Nigeria’s ruling party on Wednesday picked former Lagos State governor Bola Tinubu as its candidate to run for president in elections scheduled for February 2023. President Muhammadu Buhari will step down next year after leading Africa’s most populous country and top oil exporter for the maximum eight years allowed by the constitution. Unlike many outgoing African heads of state, Buhari had not named a successor, leaving the field wide open. Tinubu, 70, defeated 13 other candidates in the All Progressives Congress (APC) primaries. He won 1,271 APC delegates’ votes, compared with 316 for his nearest rival, ex-governor Rotimi Amaechi. Buhari’s deputy, Vice President Yemi Osinbajo, came a surprisingly weak third with just 235 votes. In his acceptance speech, Tinubu said if elected he would focus on reducing insecurity, a major concern in Nigeria. Other priorities would include boosting local industry and building a large port in the southeastern city of Calabar, he said. The ruling party candidate would usually be considered the favourite in Nigeria, which has a long history of electoral fraud and violence. However, in 2015, Buhari was the opposition candidate when he won an election widely considered among the cleanest the country had seen. Tinubu’s main opponent will be the People’s Democratic Party candidate Atiku Abubakar, who was vice president from 1999 to 2007 under former President Olusegun Obasanjo.

The Debt Management Office (DMO) says Nigeria’s total public debt (federal and state governments) hit ₦41.6 trillion at the end of the first quarter (Q1) of 2022. This represents an increase of ₦2.04 trillion compared to the ₦39.56 trillion recorded at the end of December 2021. In a statement on Tuesday, the DMO attributed the increase to new domestic borrowing by the federal government to partly finance the deficit in the 2022 budget, the $1.25 billion Eurobond issued in March 2022, and disbursements by multilateral and bilateral lenders. The agency said that there were also increases in the debt stock of the state governments and the Federal Capital Territory (FCT). The debt management agency said the total public debt to gross domestic product (GDP) ratio was 23.27 percent as of March 31, 2022. This, it explained, is still below Nigeria’s self-imposed limit of 40 percent. According to the agency, the momentum by the government to grow and diversify revenues remains a priority in order to ensure debt sustainability.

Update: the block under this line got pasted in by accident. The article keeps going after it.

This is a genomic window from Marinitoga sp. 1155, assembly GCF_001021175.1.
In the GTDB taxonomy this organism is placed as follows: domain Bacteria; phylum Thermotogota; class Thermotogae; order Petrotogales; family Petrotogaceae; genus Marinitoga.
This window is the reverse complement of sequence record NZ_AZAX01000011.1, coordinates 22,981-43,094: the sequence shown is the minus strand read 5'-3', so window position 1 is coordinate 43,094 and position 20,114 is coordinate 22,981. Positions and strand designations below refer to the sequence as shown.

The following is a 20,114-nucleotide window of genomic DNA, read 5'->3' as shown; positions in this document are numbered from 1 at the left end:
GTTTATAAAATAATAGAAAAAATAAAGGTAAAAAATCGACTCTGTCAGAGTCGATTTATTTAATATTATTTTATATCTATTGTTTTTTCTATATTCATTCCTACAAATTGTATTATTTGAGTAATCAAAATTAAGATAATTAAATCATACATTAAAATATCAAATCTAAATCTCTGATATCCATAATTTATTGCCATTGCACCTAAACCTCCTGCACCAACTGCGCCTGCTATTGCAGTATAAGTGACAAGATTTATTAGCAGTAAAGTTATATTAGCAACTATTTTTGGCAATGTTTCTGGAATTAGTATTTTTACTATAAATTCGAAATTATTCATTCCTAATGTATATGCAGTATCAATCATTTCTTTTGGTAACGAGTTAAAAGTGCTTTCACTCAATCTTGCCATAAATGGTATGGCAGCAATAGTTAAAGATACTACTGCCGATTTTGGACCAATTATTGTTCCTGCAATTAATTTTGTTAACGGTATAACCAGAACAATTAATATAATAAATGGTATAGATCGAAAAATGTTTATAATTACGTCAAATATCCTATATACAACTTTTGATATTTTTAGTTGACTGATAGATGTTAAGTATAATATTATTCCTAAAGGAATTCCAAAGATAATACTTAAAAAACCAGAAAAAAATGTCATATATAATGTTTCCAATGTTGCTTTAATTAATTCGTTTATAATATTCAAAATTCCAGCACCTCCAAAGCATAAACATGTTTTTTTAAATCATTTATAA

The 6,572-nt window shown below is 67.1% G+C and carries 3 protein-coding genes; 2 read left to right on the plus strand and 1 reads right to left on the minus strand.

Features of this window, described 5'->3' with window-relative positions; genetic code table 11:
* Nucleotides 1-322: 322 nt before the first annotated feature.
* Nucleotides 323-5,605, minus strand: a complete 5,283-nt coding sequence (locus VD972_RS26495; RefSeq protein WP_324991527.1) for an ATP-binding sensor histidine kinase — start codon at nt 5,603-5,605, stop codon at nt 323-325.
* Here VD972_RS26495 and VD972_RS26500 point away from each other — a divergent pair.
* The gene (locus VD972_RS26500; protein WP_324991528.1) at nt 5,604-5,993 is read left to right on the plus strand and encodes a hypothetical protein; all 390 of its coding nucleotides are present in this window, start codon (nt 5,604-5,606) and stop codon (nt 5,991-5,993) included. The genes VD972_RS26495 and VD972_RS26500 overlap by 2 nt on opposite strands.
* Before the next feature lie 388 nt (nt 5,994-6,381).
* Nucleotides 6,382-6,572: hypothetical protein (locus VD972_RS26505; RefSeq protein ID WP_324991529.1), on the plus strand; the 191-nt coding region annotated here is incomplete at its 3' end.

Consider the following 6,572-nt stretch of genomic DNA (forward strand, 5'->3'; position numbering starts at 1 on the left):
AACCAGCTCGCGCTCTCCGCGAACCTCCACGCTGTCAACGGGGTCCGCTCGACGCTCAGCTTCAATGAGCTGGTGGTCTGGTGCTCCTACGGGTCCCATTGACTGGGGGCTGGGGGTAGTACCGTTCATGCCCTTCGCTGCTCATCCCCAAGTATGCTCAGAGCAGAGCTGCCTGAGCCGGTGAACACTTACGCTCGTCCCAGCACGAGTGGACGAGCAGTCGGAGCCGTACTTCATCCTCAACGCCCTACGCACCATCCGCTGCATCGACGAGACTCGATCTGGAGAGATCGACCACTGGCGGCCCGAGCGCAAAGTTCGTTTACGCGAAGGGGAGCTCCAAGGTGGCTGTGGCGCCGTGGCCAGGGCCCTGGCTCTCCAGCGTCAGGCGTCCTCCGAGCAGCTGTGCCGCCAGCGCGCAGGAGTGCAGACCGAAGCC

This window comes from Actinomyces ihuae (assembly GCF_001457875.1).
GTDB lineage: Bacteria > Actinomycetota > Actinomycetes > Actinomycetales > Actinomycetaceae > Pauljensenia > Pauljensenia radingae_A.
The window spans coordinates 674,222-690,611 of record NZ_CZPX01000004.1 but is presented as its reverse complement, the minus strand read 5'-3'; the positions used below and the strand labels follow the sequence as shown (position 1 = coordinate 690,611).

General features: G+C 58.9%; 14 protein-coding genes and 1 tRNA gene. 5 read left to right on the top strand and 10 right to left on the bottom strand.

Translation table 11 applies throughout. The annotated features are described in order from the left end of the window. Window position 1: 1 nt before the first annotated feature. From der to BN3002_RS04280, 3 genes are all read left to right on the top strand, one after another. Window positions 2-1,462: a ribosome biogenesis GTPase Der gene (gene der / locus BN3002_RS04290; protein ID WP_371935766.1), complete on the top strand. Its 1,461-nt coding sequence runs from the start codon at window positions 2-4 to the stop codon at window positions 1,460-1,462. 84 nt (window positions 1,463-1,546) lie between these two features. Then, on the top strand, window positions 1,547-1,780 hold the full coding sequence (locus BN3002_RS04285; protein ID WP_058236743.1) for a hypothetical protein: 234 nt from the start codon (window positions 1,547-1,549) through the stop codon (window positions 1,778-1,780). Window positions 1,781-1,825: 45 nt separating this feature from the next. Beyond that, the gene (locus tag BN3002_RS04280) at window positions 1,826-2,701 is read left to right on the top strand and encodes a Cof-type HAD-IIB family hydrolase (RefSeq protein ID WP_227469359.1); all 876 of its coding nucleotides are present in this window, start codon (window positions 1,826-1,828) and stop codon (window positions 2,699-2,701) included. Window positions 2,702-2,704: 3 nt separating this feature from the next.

Access Bank Plc says it has entered into an agreement to acquire the entire 83.4 percent equity stake held by Centum Investment, a Kenyan-based investment company, in Sidian Bank, for the sum of about ₦15 billion ($37 million). The financial institution announced the acquisition in a statement on Wednesday. Access Bank said the purchase consideration includes the price to “book multiple of 1.1x” based on the audited March 31, 2022 shareholders’ equity of Sidian. “Sidian will be merged with Access Bank’s subsidiary in Kenya, Access Bank Kenya, to create a stronger banking institution better positioned to serve the Kenyan market,” the statement reads. Commenting on the transaction, Herbert Wigwe, the group chief executive, Access Corporation said: “This growth transaction being implemented in Kenya represents the relentless focus and execution of our strategic objectives within our banking subsidiary even as we grow the other businesses within Access Corporation’s core segments.” The bank said the transaction is subject to regulatory approvals in Kenya and Nigeria. The recent buy is the bank’s sixth acquisition in five years. In 2018, the lender acquired Diamond Bank through a merger and acquisition deal, completed in 2019. In the fourth quarter of the same year, it acquired Transnational Bank (Kenya) Plc. In August 2020, the bank also announced the acquisition of Cavmont Bank Limited through a merger deal and finalised the process in January 2021.

Algeria suspended a 20-year-old friendship treaty with Spain that committed the two sides to cooperate in controlling migration flows, and also banned imports from Spain, escalating a row over Madrid’s stance on Western Sahara. Algerian state media reported the suspension of the treaty without citing any reason, though Algeria had in March withdrawn its ambassador to Spain for consultations because of the Western Sahara dispute. Spanish diplomatic sources said Spain regretted the decision but remained committed to the content and principle of the treaty. Separately, Algeria’s banking association issued a statement telling banks that imports of goods and services from Spain were stopping because the treaty was suspended. The 2002 treaty called on both sides to “deepen their cooperation in the control of migratory flows and the fight against trafficking against human beings” according to the text recorded in Spain’s official journal. On Wednesday, 113 undocumented migrants arrived in Spain’s Balearic Islands, a route that Spanish authorities said tended to be used by boats coming from Algeria. Algeria was angered when Spain said in March it supported a Moroccan plan to offer autonomy to Western Sahara. Algeria backs the Polisario Front movement seeking full independence for the territory, which Morocco regards as its own and mostly controls. Algeria is a key gas supplier to Spain, but Algerian President Abdelmadjid Tebboune has previously said he would not break the supply contract over the row. Since the Western Sahara conflict flared again in 2020, nearly three decades after a ceasefire, relations between Algeria and Morocco have sharply deteriorated. Spain’s shift towards Morocco’s stance on Western Sahara ended a dispute between Madrid and Rabat last year involving both the disputed territory and migration.